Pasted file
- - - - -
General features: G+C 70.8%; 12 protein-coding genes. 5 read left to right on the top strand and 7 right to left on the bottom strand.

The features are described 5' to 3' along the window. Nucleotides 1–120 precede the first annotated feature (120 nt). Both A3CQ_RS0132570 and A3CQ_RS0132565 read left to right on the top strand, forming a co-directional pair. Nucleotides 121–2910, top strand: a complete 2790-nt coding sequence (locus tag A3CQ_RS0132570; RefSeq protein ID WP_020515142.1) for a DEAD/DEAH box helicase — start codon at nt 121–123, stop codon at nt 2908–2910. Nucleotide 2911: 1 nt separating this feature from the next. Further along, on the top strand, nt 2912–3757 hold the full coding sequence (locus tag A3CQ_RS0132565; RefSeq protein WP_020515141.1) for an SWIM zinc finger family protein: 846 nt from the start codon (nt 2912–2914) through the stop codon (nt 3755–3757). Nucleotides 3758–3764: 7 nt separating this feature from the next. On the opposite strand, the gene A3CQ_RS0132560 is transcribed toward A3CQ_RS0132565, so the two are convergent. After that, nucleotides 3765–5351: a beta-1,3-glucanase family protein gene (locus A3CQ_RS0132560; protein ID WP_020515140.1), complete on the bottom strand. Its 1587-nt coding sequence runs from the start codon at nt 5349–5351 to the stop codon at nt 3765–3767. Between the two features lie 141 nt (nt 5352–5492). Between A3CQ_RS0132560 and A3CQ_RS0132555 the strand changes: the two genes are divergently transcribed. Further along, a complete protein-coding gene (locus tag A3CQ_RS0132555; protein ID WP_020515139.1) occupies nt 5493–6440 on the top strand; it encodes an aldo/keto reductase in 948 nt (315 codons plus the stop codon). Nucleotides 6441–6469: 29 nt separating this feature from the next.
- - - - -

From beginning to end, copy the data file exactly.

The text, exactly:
General features: G+C 70.8%; 12 protein-coding genes. 5 read left to right on the top strand and 7 right to left on the bottom strand.

The features are described 5' to 3' along the window. Nucleotides 1–120 precede the first annotated feature (120 nt). Both A3CQ_RS0132570 and A3CQ_RS0132565 read left to right on the top strand, forming a co-directional pair. Nucleotides 121–2910, top strand: a complete 2790-nt coding sequence (locus tag A3CQ_RS0132570; RefSeq protein ID WP_020515142.1) for a DEAD/DEAH box helicase — start codon at nt 121–123, stop codon at nt 2908–2910. Nucleotide 2911: 1 nt separating this feature from the next. Further along, on the top strand, nt 2912–3757 hold the full coding sequence (locus tag A3CQ_RS0132565; RefSeq protein WP_020515141.1) for an SWIM zinc finger family protein: 846 nt from the start codon (nt 2912–2914) through the stop codon (nt 3755–3757). Nucleotides 3758–3764: 7 nt separating this feature from the next. On the opposite strand, the gene A3CQ_RS0132560 is transcribed toward A3CQ_RS0132565, so the two are convergent. After that, nucleotides 3765–5351: a beta-1,3-glucanase family protein gene (locus A3CQ_RS0132560; protein ID WP_020515140.1), complete on the bottom strand. Its 1587-nt coding sequence runs from the start codon at nt 5349–5351 to the stop codon at nt 3765–3767. Between the two features lie 141 nt (nt 5352–5492). Between A3CQ_RS0132560 and A3CQ_RS0132555 the strand changes: the two genes are divergently transcribed. Further along, a complete protein-coding gene (locus tag A3CQ_RS0132555; protein ID WP_020515139.1) occupies nt 5493–6440 on the top strand; it encodes an aldo/keto reductase in 948 nt (315 codons plus the stop codon). Nucleotides 6441–6469: 29 nt separating this feature from the next.